District heating (DH) systems are one of the most energy efficient heating systems in urban environments, with proven reliability within many decades already. DHs have traditionally been designed to be operated in a hierarchized way, with central energy production facilities delivering heat to a variety of distributed consumption locations.
DHs are identified as key systems to achieve the de-carbonization of heating energy in European Cities. Renewable and waste heat sources are foreseen at the same time as de-carbonized heat sources and the way to guarantee competitive energy costs with limited influence of fossil fuel supply price volatility. To achieve this, conversion of DHs is needed regarding:
- The reduction of their operation temperature to avoid current technical constraints in the integration of low-grade industrial heat sources,
- The introduction of larger shares of renewable energy sources (RES) in the DH network.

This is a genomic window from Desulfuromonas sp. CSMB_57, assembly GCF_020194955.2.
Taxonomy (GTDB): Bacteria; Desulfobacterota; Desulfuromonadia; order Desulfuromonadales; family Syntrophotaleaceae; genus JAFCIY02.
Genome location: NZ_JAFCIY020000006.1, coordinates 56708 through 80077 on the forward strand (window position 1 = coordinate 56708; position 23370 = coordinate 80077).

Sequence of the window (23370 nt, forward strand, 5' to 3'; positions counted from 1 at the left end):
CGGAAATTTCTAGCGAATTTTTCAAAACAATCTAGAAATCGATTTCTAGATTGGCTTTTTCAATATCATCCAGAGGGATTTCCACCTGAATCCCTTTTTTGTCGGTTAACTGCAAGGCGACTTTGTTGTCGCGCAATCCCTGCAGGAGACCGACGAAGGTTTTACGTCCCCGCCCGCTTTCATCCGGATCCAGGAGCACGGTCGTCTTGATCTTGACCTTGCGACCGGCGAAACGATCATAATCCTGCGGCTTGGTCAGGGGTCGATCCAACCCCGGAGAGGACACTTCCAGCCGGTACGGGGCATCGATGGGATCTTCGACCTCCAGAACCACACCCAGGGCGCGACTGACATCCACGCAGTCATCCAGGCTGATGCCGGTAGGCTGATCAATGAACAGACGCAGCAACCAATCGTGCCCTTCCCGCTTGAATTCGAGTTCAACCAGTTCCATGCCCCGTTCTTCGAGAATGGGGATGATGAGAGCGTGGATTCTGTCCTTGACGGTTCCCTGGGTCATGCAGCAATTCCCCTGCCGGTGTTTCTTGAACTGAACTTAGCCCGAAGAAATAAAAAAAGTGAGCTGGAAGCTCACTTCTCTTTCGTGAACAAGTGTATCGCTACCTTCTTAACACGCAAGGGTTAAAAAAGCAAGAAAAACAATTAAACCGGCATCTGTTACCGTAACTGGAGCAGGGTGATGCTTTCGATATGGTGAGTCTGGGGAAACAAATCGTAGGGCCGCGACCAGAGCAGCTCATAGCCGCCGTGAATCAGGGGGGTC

- The introduction of distributed heat sources (reject heat from cooling equipment...).
- To guarantee economic viability with the trend of DH heat load reduction due to the evolution of the building stock toward NZEB (Near Zero Energy Buildings).
RELaTED will provide an innovative concept of decentralized Ultra-Low Temperature (ULT) DH networks, which allow for the incorporation of low-grade heat sources with minimal constraints. Also, ULT DH reduce operational costs due to fewer heat losses, better energy performance of heat generation plants and extensive use of de-carbonized energy sources at low marginal costs.
The RELaTED ULT DH concept will be demonstrated in four complementary operation environments (new and existing DH, locations, climatic conditions, dimension…) in Denmark, Estonia, Serbia and Spain.
RELaTED approach will follow the strategy of the electrical smart grids, in which energy generation is decentralized and consumers evolve to prosumers (they consume and produce energy).
Fields of science
Call for proposal
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Funding SchemeIA - Innovation action